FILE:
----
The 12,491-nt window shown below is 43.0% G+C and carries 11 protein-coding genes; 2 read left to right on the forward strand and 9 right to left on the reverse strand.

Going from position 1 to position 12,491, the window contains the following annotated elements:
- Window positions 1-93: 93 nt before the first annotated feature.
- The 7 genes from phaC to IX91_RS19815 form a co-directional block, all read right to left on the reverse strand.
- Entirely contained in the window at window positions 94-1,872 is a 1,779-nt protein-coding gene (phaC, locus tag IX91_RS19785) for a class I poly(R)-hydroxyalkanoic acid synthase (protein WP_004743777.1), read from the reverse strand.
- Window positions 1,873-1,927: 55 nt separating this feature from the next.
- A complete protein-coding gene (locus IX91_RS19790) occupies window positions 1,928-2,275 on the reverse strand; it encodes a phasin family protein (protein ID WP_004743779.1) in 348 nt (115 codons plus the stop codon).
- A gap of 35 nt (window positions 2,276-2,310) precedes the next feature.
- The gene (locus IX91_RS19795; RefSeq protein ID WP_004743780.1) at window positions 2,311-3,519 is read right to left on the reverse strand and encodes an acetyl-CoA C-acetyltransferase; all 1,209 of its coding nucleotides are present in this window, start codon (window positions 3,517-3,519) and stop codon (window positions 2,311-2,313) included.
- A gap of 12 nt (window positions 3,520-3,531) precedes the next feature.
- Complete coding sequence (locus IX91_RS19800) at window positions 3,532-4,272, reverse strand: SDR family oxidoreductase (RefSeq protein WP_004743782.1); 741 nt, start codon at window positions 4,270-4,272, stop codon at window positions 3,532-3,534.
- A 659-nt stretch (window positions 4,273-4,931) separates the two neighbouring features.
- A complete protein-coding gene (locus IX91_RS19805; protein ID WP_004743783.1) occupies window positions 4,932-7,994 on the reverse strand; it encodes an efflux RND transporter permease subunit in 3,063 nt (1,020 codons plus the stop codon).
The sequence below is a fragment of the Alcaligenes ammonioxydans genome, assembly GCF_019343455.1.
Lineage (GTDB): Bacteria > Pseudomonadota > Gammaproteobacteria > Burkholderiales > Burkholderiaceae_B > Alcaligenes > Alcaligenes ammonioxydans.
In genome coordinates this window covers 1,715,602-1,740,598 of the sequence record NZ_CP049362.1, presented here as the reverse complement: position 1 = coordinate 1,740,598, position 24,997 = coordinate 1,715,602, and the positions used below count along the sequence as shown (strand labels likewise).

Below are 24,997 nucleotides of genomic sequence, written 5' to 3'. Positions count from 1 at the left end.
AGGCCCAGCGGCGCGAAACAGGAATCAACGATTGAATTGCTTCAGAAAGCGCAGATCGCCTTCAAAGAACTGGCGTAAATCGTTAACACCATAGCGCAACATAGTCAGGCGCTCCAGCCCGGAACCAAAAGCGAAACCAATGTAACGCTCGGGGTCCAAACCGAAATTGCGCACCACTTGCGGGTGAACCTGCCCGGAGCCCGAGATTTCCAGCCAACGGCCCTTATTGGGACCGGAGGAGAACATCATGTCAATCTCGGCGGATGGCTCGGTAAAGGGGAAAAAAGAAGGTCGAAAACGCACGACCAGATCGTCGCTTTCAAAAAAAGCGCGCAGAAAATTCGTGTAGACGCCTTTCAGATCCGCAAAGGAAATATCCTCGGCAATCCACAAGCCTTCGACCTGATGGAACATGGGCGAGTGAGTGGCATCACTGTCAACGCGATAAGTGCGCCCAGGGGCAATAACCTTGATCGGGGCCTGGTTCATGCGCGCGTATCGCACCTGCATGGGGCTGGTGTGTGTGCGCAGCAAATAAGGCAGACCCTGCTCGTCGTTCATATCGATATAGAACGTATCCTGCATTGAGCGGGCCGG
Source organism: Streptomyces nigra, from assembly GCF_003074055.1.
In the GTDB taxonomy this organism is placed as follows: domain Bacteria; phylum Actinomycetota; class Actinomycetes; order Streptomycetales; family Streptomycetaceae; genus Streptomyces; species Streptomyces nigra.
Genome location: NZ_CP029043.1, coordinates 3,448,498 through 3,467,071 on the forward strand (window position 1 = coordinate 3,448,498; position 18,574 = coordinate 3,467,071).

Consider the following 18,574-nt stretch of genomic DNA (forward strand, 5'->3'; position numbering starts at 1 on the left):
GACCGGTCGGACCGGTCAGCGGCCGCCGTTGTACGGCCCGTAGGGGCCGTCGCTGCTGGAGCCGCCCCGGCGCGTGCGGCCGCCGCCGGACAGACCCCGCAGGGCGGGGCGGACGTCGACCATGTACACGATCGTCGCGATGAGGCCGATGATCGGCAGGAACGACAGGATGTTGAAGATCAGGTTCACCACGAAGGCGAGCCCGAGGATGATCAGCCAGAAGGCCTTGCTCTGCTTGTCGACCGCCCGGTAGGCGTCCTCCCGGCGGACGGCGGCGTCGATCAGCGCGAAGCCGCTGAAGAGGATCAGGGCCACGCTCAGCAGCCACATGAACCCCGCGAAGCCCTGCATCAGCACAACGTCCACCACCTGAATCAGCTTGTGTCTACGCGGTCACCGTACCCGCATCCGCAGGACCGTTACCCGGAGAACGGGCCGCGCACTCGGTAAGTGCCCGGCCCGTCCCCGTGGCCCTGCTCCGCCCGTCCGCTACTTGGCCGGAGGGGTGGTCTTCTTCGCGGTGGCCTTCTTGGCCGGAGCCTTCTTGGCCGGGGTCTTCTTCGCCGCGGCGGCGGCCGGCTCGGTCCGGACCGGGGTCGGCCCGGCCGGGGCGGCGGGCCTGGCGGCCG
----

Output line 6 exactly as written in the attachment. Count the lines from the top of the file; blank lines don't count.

- Window positions 1,873-1,927: 55 nt separating this feature from the next.